Soon, however, the French began to displace and confine the countryside populations to special areas. They believed that by isolating these groups, they could prevent them from aiding and further organizing [End Page 70] with the independence movement, and that surrender would automatically ensue. Furthermore, to prevent guerillas and weapons from entry into Algeria, two lines, the Morice Line (1957), named after the defense minister, André Morice, and the Challe Line (1959), after the commander in chief of French troops in Algeria, Maurice Challe, were constructed along the Tunisian and Moroccan borders respectively. The ground on each side of the fence, through which ran 5,000 volts of electricity, was stuffed with antipersonnel land mines. But unbeknownst to the army, in 1957, the French government was secretly negotiating with the Temporary Government of the Algerian Republic (GPRA) set up in Cairo in 1956. Feeling betrayed a number of generals staged a putsch, which was swiftly thwarted by Charles de Gaulle’s loyal forces.
It is worthy of note that many French metropolitan leftists and intellectuals were shocked by the atrocities of this war; in particular, by the torture that was sanctioned. Jean-Paul Sartre, Andre Malraux, Simone de Beauvoir, Francois Mauriac, and Francis Jeanson vigorously campaigned for Algerian independence. In a great measure, Jeanson moved a step further. A philosopher, political activist, and collaborator of Sartre on the editorial board of the journal, The Modern Times, he founded in 1955 an underground organization, The Jeanson Network, also known as Les Porteurs de Valises [The Suitcase Bearers]. Espousing the Algerian cause, his network settled to giving the outlawed FLN aid and assistance by providing its members with forged documents, shelter, and the transportation, in suitcases, of the cash the FLN had collected from immigrants. The funds to buy weapons were smuggled to Switzerland, and then dispatched, to Egypt, Tunisia, and Morocco.
The Jeanson Network was eventually stopped, and many of its members arrested. The Jeanson Network Trial (September 5, 1960) charged six Algerian and eighteen French citizens with breaching the security of the state, leading French intellectuals in support of Algerian independence to condemn the decision and, in retaliation, to sign on September 6, The Manifesto of the 121 also known as the Declaration on the Right to Insubordination in the Algerian War.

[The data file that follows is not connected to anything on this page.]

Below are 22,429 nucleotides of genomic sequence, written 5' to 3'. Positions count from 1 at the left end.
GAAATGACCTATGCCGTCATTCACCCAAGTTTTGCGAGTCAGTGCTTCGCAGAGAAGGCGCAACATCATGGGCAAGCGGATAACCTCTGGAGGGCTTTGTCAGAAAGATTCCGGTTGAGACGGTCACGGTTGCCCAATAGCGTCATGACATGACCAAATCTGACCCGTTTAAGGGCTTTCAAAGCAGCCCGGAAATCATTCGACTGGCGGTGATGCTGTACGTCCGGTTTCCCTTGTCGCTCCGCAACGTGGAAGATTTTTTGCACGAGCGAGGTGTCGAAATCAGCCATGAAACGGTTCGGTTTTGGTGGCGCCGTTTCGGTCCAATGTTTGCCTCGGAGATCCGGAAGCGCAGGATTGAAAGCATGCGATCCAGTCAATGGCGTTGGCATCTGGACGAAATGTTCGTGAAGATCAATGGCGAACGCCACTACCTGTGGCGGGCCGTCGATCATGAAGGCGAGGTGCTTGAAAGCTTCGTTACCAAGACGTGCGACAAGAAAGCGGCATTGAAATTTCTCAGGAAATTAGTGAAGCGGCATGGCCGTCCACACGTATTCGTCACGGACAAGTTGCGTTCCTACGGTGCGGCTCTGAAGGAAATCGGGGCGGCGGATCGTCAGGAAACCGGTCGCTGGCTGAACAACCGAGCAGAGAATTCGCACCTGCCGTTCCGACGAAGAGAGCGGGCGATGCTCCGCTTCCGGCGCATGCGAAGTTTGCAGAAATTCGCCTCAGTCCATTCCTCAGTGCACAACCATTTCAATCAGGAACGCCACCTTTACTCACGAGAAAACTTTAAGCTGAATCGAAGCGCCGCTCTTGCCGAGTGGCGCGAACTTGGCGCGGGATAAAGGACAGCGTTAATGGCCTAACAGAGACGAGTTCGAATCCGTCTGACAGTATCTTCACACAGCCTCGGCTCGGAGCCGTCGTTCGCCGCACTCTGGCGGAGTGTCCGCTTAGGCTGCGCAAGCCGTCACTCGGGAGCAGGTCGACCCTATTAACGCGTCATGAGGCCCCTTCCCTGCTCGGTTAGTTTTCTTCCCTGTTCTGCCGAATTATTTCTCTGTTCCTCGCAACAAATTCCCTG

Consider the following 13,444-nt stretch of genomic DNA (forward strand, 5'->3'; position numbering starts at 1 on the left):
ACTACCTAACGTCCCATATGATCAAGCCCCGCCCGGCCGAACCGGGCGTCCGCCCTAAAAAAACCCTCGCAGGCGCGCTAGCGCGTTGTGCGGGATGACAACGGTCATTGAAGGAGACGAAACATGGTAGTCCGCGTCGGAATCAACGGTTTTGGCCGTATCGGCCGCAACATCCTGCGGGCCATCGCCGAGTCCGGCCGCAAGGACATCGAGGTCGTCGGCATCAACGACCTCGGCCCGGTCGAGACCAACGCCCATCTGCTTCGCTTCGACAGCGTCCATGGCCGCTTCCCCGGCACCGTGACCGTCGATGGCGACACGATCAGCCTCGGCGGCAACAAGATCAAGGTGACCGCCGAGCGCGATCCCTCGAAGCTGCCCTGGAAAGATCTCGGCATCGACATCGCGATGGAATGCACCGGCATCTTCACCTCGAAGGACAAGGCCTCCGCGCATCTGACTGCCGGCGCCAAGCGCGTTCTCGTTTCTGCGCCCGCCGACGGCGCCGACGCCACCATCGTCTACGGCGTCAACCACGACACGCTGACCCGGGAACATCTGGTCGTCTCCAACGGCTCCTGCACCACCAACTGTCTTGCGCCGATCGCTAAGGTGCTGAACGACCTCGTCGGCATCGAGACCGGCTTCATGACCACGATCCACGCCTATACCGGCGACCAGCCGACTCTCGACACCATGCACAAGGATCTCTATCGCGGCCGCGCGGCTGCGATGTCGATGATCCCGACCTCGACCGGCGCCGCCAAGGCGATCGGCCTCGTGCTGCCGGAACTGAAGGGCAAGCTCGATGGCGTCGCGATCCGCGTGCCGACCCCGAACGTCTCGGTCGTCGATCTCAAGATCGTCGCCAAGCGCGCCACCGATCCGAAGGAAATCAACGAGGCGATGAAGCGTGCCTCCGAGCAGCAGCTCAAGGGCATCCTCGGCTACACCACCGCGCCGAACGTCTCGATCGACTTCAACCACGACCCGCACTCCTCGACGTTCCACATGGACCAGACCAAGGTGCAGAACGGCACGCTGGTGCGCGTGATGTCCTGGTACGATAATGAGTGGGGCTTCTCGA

In Situations V: Colonialisme et néo-colonialisme, Sartre, unwilling to remain a silent observer of the situation, warned:
. . . against what might be called ‘neo-colonialist mystification.’ Neo-colonialists think that there are some good colonists and some very wicked ones. . . . [I]t is not true that there are some good colonists and others who are wicked. There are colonists and that is it. When we have understood that, we will understand why the Algerians are right to attack. . . .
Nelson Mandela, the South African, understood that there were colonists and that is it. Some time before the cease-fire in 1962, he was at one of the Algerian Liberation Army training camps, Base 15, in Oujda, Morocco. Mandela was not the only freedom-fighter to seek out the ALN. Several other figures that would play prominent roles in the liberation of their countries were at the same camp seeking training and financial assistance. Eduardo Mondlane from Mozambique, a Harvard graduate and a History and Sociology Assistant Professor at Syracuse University, came with Samora Machel, a revolutionary socialist leader and the eventual President of Mozambique; there was the leader of the MPLA (Movimento Popular de Libertação de Angola), Agostinho Neto, and the “African revolution theorist” of Guinea and Cape Verde Islands, Hamílcar Lopes Cabral.